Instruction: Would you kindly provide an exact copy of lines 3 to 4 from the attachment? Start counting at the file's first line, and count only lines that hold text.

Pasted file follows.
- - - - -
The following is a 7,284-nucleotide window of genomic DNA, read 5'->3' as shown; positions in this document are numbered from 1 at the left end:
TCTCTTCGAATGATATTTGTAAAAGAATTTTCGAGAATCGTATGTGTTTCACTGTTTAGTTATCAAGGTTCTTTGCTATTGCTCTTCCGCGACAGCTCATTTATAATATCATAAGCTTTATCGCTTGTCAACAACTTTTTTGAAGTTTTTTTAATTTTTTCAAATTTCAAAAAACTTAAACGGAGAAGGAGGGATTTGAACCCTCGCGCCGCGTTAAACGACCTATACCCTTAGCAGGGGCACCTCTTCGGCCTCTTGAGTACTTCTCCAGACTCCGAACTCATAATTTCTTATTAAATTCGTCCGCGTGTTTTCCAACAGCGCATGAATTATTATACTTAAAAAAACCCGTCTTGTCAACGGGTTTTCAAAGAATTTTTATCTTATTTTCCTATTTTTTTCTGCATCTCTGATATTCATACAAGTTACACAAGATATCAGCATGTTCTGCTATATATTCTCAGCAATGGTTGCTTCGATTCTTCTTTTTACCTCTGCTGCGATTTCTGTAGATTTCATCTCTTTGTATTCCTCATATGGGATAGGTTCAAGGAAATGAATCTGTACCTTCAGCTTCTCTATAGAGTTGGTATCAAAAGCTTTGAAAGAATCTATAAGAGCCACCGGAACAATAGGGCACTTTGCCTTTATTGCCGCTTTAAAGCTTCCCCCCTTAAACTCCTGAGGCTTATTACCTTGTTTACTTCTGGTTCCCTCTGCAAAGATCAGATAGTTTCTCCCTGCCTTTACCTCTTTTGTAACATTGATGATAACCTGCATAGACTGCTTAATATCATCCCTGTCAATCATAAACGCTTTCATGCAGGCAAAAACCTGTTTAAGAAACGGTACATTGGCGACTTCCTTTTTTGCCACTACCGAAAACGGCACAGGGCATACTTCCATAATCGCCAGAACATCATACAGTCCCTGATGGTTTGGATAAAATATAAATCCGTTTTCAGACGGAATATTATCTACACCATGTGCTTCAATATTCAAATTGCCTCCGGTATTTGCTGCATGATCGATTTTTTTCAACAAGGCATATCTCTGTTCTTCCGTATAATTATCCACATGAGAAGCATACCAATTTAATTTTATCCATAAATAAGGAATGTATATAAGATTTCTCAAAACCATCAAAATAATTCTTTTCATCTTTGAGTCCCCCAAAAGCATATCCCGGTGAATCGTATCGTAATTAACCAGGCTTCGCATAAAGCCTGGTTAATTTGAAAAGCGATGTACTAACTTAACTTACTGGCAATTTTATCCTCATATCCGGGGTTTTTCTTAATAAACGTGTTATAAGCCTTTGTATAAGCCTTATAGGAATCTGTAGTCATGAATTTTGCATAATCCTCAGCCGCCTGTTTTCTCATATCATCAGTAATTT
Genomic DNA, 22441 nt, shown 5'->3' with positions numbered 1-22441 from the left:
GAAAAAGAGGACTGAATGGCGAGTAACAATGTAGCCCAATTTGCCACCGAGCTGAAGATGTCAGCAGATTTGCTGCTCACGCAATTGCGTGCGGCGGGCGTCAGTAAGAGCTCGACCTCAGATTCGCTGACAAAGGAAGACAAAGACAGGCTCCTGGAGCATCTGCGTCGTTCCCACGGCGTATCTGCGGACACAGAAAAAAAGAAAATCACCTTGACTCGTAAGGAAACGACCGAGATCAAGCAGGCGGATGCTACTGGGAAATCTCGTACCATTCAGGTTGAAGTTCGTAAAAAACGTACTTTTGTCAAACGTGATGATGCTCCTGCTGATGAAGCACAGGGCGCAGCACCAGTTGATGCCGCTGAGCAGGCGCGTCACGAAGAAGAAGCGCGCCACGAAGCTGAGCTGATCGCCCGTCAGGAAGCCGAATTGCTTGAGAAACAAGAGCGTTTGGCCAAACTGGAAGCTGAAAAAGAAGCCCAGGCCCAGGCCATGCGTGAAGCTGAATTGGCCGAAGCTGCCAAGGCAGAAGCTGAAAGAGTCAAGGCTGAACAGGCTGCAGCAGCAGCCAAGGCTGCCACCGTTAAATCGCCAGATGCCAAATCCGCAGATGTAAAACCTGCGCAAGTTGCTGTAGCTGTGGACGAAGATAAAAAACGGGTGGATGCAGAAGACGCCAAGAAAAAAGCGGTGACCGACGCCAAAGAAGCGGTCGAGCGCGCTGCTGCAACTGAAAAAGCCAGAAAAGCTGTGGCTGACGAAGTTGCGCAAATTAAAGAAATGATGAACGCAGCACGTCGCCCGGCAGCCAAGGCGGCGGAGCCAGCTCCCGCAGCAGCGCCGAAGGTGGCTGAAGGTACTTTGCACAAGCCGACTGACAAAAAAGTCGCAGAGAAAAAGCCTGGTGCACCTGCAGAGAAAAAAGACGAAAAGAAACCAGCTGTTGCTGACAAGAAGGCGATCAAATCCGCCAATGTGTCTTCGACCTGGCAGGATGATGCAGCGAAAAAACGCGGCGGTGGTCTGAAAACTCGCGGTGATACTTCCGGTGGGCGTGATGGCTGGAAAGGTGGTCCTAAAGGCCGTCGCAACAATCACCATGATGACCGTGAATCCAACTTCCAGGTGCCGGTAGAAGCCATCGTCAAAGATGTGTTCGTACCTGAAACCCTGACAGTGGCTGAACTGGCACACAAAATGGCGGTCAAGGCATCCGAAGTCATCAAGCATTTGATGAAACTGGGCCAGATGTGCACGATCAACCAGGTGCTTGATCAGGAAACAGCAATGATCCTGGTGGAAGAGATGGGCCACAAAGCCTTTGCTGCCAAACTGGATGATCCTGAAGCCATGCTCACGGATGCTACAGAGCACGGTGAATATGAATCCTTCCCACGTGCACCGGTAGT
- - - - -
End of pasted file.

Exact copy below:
Genomic DNA, 22441 nt, shown 5'->3' with positions numbered 1-22441 from the left:
GAAAAAGAGGACTGAATGGCGAGTAACAATGTAGCCCAATTTGCCACCGAGCTGAAGATGTCAGCAGATTTGCTGCTCACGCAATTGCGTGCGGCGGGCGTCAGTAAGAGCTCGACCTCAGATTCGCTGACAAAGGAAGACAAAGACAGGCTCCTGGAGCATCTGCGTCGTTCCCACGGCGTATCTGCGGACACAGAAAAAAAGAAAATCACCTTGACTCGTAAGGAAACGACCGAGATCAAGCAGGCGGATGCTACTGGGAAATCTCGTACCATTCAGGTTGAAGTTCGTAAAAAACGTACTTTTGTCAAACGTGATGATGCTCCTGCTGATGAAGCACAGGGCGCAGCACCAGTTGATGCCGCTGAGCAGGCGCGTCACGAAGAAGAAGCGCGCCACGAAGCTGAGCTGATCGCCCGTCAGGAAGCCGAATTGCTTGAGAAACAAGAGCGTTTGGCCAAACTGGAAGCTGAAAAAGAAGCCCAGGCCCAGGCCATGCGTGAAGCTGAATTGGCCGAAGCTGCCAAGGCAGAAGCTGAAAGAGTCAAGGCTGAACAGGCTGCAGCAGCAGCCAAGGCTGCCACCGTTAAATCGCCAGATGCCAAATCCGCAGATGTAAAACCTGCGCAAGTTGCTGTAGCTGTGGACGAAGATAAAAAACGGGTGGATGCAGAAGACGCCAAGAAAAAAGCGGTGACCGACGCCAAAGAAGCGGTCGAGCGCGCTGCTGCAACTGAAAAAGCCAGAAAAGCTGTGGCTGACGAAGTTGCGCAAATTAAAGAAATGATGAACGCAGCACGTCGCCCGGCAGCCAAGGCGGCGGAGCCAGCTCCCGCAGCAGCGCCGAAGGTGGCTGAAGGTACTTTGCACAAGCCGACTGACAAAAAAGTCGCAGAGAAAAAGCCTGGTGCACCTGCAGAGAAAAAAGACGAAAAGAAACCAGCTGTTGCTGACAAGAAGGCGATCAAATCCGCCAATGTGTCTTCGACCTGGCAGGATGATGCAGCGAAAAAACGCGGCGGTGGTCTGAAAACTCGCGGTGATACTTCCGGTGGGCGTGATGGCTGGAAAGGTGGTCCTAAAGGCCGTCGCAACAATCACCATGATGACCGTGAATCCAACTTCCAGGTGCCGGTAGAAGCCATCGTCAAAGATGTGTTCGTACCTGAAACCCTGACAGTGGCTGAACTGGCACACAAAATGGCGGTCAAGGCATCCGAAGTCATCAAGCATTTGATGAAACTGGGCCAGATGTGCACGATCAACCAGGTGCTTGATCAGGAAACAGCAATGATCCTGGTGGAAGAGATGGGCCACAAAGCCTTTGCTGCCAAACTGGATGATCCTGAAGCCATGCTCACGGATGCTACAGAGCACGGTGAATATGAATCCTTCCCACGTGCACCGGTAGT